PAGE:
The Garden of England

These six paintings are part of a series investigating the peripheral landscapes and margins of greenery along the M2 corridor in Kent.

I regularly drive from London to Canterbury and back and have done so for the last twelve years. This journey to my workplace in Canterbury takes me down the A2/M2, driving through the middle of what King Henry VIII described as ‘The Garden of England’.

My experience of gardens is as quite places of stillness and reflection. The motorway greenery by contrast fizzes rapidly past the windscreen of the car, punctuated by familiar landmarks, signs and intersections. Other people leave and join in ordered succession while the familiar places just pass by, rapidly recede then dissolve in the rear view mirror. Henry’s gardener, Richard Harris, introducing cherries from Europe can little have imagined such a grey arterial conduit, now London’s gateway to the continent, transporting similar goods and commuters in such vast numbers. (1)

One day, while waiting in a traffic jam I suddenly became aware of how still and vibrant the wildflower ‘meadow’ of the verge actually was. The banks were a varied and lush carpet of greens, broken intermittently by small shrubs, swaying flower heads and the clicks and buzzing of insects. These motorway embankments, which are seemingly part of the despoliation of the landscape, in fact act as biological corridors for some endangered wildflowers and valuable zones free of chemical pest control.

This encounter triggered a realization of how these green spaces could act as a primer for minimally painted landscapes which speak of the disjunction between the man made and the natural environment; a long-standing preoccupation of painters working in the English landscape tradition.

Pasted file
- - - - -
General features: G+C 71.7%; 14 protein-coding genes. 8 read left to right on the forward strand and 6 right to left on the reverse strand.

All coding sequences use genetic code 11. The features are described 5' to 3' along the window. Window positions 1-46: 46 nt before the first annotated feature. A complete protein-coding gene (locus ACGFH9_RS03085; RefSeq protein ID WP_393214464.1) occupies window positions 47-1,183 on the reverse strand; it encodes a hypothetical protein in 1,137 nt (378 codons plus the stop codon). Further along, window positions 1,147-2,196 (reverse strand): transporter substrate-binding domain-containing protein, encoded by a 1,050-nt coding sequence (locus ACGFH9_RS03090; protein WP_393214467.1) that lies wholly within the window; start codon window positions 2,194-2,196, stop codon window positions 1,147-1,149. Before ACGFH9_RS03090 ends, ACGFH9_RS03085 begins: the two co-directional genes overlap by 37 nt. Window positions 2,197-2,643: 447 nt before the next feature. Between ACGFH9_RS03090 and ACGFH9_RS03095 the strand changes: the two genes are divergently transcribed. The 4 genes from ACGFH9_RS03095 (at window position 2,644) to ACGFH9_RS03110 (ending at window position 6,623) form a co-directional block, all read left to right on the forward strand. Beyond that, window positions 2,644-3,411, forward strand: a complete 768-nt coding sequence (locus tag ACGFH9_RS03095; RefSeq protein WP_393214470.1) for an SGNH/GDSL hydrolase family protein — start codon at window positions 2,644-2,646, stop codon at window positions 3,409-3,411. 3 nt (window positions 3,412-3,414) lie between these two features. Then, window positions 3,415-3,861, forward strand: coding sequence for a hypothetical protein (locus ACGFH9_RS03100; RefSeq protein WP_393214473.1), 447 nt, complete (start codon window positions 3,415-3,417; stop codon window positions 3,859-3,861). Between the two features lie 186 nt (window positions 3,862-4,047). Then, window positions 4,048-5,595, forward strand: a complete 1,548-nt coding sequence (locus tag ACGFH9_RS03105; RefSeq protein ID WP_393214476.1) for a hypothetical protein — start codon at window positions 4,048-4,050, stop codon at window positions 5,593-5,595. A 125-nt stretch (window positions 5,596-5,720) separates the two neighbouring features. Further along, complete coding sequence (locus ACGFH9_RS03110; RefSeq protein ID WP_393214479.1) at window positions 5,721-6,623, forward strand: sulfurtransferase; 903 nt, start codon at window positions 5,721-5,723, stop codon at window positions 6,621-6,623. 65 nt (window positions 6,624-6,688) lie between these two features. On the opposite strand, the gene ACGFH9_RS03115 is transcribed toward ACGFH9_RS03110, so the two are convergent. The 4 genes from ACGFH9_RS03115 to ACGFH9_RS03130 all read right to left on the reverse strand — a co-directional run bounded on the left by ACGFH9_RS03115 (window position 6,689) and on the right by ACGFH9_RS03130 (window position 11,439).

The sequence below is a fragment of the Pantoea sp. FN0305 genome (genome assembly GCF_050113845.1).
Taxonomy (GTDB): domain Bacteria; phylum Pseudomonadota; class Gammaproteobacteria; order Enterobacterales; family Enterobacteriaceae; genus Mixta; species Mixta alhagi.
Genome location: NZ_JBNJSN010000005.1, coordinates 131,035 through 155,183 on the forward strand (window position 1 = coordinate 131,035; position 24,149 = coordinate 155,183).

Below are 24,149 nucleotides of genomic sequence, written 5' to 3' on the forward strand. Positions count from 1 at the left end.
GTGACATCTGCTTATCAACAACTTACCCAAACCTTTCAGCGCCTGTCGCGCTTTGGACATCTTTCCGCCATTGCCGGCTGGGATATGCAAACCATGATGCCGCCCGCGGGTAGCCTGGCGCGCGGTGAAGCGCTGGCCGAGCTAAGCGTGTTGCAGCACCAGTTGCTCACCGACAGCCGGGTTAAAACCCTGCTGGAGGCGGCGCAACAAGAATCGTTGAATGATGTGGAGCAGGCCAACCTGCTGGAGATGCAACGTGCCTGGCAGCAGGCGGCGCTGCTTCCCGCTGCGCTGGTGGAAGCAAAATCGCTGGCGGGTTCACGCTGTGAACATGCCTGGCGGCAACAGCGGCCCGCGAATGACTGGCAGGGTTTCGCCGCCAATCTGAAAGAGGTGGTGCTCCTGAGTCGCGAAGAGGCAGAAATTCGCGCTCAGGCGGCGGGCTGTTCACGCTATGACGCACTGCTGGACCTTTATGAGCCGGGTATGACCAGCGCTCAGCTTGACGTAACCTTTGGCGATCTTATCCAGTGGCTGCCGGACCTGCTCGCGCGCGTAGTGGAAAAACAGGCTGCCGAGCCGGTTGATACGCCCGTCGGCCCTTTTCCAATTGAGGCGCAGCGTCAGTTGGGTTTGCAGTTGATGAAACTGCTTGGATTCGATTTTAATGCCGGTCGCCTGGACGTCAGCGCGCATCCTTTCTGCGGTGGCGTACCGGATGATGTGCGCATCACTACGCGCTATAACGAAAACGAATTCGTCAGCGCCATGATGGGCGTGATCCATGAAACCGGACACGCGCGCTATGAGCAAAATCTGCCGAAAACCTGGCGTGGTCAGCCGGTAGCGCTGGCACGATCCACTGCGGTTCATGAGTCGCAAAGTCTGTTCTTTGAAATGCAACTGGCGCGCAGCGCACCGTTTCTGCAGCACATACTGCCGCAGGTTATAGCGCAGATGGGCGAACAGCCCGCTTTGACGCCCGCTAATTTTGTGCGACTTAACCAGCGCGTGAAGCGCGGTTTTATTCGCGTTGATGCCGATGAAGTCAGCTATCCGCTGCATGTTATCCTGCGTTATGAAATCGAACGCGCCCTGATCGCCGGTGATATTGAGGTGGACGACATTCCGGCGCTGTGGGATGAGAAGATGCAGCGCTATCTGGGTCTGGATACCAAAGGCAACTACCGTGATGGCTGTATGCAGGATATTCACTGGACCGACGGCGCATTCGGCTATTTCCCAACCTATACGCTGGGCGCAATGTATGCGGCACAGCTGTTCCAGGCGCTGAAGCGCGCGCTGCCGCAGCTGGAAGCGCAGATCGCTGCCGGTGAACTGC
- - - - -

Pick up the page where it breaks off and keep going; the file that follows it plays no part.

Kent was stripped of its status as ‘Garden of England’ in a recent national poll (2). As pressure on land increases, with both Government and private initiatives for housing and airports, these green verges are refuges which cannot be developed and which provide a buffer zone while everything else hurries by.

These verges are restricted places. We are forbidden to stop on the motorway unless we break down. Access to them is strictly controlled and often monitored by remote cameras. Like J.G Ballard’s ‘Concrete Island’, the verge is a metaphor for something forbidden and inaccessible, and once there, almost inescapable.

These ‘Island’ hyper-landscapes contain worlds in which our rapid through-transit alters our sense of scale, which is simultaneously diminished and increased. Through making these paintings I have become increasingly aware of these fragile, yet extremely self-sustaining and hard environments, changing landscapes that embody both beauty and survival.

Edward Chell 2009

1) While working with the permission of contractors Skanska on the Cobham Relief Section of the A2, I was made aware of just how much traffic passed through that road section alone.

2) Martin Wainwright. The Guardian, June 1st, 2006